Cloud computing offers countless advantages for your business, providing an affordable and convenient way to maximize storage while escaping from the confines of a traditional server setup. One of the main benefits of cloud computing? The opportunity to scale.
What Is Scalability in Cloud Computing?
For most companies, growth is the ultimate goal. Being able to move forward, drive more revenue, take on competitors, and otherwise continue to flourish is paramount to ongoing operations. In order to accomplish this successfully, it’s important for companies to be able to adapt and grow both physically and technologically. To achieve this, businesses need storage solutions that can accommodate fluctuating needs, and this virtually always means cloud computing.
In cloud computing, the concept of cloud scalability means the ability to be flexible with increasing and decreasing storage and technology needs.
The state of a company is never static. In good times, businesses have more employees, more money, and more usage. In bad, the opposite is true. All storage applications and architecture established within a business need to flexible and able to accommodate this.
A traditional server system is generally a set size. While there is an ability to scale upwards, a downward trajectory can be hard to accommodate without wasting resources. When space isn’t needed, companies are essentially expected to pay to maintain space that is unnecessary, wasting resources. Cloud architecture, on the other hand, is flexible, giving companies the opportunity to use space as it’s needed rather than existing with a set level of resources.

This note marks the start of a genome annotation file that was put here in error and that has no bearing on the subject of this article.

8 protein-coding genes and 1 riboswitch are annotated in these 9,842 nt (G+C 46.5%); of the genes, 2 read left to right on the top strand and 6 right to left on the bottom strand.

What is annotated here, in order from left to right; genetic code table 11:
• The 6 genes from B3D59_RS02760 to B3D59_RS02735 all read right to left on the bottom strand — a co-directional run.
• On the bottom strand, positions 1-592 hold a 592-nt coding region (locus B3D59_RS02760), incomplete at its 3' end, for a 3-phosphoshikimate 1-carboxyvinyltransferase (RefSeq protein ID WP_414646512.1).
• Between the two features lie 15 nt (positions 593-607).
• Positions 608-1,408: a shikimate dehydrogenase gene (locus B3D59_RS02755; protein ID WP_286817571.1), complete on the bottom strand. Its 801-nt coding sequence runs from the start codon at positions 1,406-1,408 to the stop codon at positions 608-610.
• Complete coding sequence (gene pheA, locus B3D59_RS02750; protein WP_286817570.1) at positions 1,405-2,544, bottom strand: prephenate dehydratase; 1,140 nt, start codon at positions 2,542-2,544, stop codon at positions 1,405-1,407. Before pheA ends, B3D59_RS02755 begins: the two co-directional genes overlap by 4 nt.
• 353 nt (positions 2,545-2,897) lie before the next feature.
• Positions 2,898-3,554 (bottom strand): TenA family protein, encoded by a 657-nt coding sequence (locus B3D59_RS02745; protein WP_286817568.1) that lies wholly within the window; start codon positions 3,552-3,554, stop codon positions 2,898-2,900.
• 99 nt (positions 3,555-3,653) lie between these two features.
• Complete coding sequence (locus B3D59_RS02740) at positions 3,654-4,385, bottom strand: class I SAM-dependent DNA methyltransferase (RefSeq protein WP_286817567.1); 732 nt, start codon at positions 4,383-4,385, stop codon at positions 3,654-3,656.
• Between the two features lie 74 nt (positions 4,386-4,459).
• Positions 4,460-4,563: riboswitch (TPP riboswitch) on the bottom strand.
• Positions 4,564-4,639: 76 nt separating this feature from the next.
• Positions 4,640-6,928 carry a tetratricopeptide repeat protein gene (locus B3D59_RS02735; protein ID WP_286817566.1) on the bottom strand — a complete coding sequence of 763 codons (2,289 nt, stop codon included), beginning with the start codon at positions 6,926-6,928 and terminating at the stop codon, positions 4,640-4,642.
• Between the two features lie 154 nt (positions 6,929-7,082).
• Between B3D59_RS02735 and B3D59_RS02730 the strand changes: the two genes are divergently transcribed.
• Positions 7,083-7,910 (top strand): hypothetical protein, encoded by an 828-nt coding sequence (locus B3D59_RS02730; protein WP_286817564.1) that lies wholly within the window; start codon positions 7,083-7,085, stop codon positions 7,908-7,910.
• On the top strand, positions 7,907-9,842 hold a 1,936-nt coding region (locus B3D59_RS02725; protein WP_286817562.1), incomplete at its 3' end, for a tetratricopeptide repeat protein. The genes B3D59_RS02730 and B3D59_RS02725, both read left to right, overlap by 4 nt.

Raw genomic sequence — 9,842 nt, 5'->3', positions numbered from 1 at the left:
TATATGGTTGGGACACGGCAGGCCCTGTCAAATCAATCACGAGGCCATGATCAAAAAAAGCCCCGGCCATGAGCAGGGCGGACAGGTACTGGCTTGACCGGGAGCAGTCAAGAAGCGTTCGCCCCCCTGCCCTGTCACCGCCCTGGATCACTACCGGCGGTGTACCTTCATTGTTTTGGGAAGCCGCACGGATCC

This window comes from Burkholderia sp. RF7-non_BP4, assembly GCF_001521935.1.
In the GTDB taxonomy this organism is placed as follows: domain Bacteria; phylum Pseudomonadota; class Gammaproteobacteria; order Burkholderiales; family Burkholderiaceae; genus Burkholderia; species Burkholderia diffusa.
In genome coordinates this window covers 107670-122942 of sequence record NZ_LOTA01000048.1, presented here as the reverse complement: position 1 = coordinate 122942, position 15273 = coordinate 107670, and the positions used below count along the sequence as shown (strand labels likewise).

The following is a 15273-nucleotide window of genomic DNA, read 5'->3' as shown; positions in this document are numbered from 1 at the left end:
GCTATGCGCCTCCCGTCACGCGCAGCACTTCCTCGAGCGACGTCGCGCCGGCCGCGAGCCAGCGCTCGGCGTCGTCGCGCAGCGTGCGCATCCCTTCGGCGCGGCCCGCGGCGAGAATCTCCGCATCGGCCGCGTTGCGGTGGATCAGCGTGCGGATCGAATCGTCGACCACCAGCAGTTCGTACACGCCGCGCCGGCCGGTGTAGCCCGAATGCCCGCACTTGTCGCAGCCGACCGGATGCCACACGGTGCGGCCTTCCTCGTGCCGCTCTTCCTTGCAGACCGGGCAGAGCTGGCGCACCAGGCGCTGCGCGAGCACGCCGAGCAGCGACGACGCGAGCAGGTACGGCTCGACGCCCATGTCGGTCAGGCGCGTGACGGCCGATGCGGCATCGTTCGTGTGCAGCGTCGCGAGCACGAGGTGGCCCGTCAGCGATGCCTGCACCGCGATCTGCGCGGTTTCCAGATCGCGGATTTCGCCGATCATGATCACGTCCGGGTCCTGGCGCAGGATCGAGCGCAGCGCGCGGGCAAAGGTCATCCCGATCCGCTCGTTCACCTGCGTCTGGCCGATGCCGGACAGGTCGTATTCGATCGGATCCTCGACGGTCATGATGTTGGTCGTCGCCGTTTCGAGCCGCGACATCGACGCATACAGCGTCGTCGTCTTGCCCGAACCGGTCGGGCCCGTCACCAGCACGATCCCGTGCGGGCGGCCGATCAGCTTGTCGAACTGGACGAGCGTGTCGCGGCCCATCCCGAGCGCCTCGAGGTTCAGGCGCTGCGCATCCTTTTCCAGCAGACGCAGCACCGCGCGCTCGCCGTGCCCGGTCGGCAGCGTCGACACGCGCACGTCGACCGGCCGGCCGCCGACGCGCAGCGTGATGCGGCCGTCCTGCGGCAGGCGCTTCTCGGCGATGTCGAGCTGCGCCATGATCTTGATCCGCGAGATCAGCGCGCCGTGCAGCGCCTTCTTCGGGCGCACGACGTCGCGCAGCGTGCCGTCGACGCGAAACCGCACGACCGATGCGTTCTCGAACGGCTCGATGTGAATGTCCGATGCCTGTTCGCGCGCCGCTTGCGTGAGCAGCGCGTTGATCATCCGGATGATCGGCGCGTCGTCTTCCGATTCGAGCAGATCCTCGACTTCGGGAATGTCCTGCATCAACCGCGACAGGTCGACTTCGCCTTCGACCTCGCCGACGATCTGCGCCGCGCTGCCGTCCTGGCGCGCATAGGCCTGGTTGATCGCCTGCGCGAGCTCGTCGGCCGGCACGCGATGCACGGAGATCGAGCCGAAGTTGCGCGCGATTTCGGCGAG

Types of Scalability: Horizontal, Vertical, and Diagonal Scaling
Scalability is a multifaceted concept that manifests in different ways for different companies. In general, cloud scalability goals and needs can be divided into three distinct categories: vertical, horizontal, and diagonal scaling.
Horizontal scaling, also called scaling out, refers to infrastructure changes to better accommodate the shifting needs of a company. This can involve implementing new servers or making changes to existing physical servers to better support a change in priorities or goals. Horizontal scaling requires use of independent web applications so that functions can be separated as the scaling process proceeds, particularly if multiple servers are employed. This can lead to a more complex process, but opens the door to virtually infinite storage space and, accordingly, growth potential.
Vertical scaling, also called scaling up, refers to adding additional cloud-based services and resources to accommodate growing needs. There is generally no infrastructure or code changes in this form of scaling, as the objective is to increase capacity rather than the actual function of the server. Vertical scaling is ideal when companies have additional users or require expanded application services but do not need to build anything out to accommodate more complex demands.
Diagonal scaling, as the name implies, is a combination of vertical scaling and horizontal scaling. In this model, vertical scaling is employed until the server’s maximum capacity, whether memory, computing resources, or any number of other scenarios, is achieved. Once this occurs, horizontal scaling takes place, expanding outward in order to maximize opportunities for growth. Most business, whether intentionally or inadvertently, favor diagonal scaling due to the increased opportunity.
The Differences Between Cloud Scalability and Elasticity